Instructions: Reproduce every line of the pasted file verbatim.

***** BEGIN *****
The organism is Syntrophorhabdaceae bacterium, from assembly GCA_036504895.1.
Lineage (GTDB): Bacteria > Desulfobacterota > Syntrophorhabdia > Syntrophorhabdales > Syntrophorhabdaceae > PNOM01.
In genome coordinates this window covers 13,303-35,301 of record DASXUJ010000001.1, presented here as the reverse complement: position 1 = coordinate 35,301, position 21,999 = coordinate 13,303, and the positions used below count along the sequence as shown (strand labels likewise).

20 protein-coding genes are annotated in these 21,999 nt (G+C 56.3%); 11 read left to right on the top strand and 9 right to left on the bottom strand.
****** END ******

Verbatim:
The organism is Syntrophorhabdaceae bacterium, from assembly GCA_036504895.1.
Lineage (GTDB): Bacteria > Desulfobacterota > Syntrophorhabdia > Syntrophorhabdales > Syntrophorhabdaceae > PNOM01.
In genome coordinates this window covers 13,303-35,301 of record DASXUJ010000001.1, presented here as the reverse complement: position 1 = coordinate 35,301, position 21,999 = coordinate 13,303, and the positions used below count along the sequence as shown (strand labels likewise).

20 protein-coding genes are annotated in these 21,999 nt (G+C 56.3%); 11 read left to right on the top strand and 9 right to left on the bottom strand.